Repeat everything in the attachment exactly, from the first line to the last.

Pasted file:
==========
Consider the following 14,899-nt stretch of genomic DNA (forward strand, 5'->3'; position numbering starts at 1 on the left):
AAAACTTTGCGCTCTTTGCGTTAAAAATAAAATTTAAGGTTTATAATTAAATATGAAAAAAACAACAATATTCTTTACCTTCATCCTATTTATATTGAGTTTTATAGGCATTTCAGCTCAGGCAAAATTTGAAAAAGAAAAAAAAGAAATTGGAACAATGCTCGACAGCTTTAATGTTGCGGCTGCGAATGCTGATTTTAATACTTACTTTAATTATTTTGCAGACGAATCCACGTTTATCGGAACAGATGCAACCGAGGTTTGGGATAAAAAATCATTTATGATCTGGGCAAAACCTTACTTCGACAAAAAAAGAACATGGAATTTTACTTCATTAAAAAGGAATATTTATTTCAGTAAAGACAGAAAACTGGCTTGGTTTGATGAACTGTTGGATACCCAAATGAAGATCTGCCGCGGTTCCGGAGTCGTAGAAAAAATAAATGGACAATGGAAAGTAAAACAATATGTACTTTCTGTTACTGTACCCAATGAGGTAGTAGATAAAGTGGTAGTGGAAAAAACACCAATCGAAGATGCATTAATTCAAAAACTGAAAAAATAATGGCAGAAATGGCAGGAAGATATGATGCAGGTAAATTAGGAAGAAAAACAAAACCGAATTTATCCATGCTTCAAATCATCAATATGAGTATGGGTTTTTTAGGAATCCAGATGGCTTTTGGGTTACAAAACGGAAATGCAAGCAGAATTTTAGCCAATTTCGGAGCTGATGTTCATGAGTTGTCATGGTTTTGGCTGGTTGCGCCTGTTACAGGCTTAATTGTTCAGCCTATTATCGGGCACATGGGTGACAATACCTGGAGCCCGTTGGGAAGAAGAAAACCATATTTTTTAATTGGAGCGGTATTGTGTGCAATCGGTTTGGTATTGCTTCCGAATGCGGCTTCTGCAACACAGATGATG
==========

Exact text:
Consider the following 14,899-nt stretch of genomic DNA (forward strand, 5'->3'; position numbering starts at 1 on the left):
AAAACTTTGCGCTCTTTGCGTTAAAAATAAAATTTAAGGTTTATAATTAAATATGAAAAAAACAACAATATTCTTTACCTTCATCCTATTTATATTGAGTTTTATAGGCATTTCAGCTCAGGCAAAATTTGAAAAAGAAAAAAAAGAAATTGGAACAATGCTCGACAGCTTTAATGTTGCGGCTGCGAATGCTGATTTTAATACTTACTTTAATTATTTTGCAGACGAATCCACGTTTATCGGAACAGATGCAACCGAGGTTTGGGATAAAAAATCATTTATGATCTGGGCAAAACCTTACTTCGACAAAAAAAGAACATGGAATTTTACTTCATTAAAAAGGAATATTTATTTCAGTAAAGACAGAAAACTGGCTTGGTTTGATGAACTGTTGGATACCCAAATGAAGATCTGCCGCGGTTCCGGAGTCGTAGAAAAAATAAATGGACAATGGAAAGTAAAACAATATGTACTTTCTGTTACTGTACCCAATGAGGTAGTAGATAAAGTGGTAGTGGAAAAAACACCAATCGAAGATGCATTAATTCAAAAACTGAAAAAATAATGGCAGAAATGGCAGGAAGATATGATGCAGGTAAATTAGGAAGAAAAACAAAACCGAATTTATCCATGCTTCAAATCATCAATATGAGTATGGGTTTTTTAGGAATCCAGATGGCTTTTGGGTTACAAAACGGAAATGCAAGCAGAATTTTAGCCAATTTCGGAGCTGATGTTCATGAGTTGTCATGGTTTTGGCTGGTTGCGCCTGTTACAGGCTTAATTGTTCAGCCTATTATCGGGCACATGGGTGACAATACCTGGAGCCCGTTGGGAAGAAGAAAACCATATTTTTTAATTGGAGCGGTATTGTGTGCAATCGGTTTGGTATTGCTTCCGAATGCGGCTTCTGCAACACAGATGATG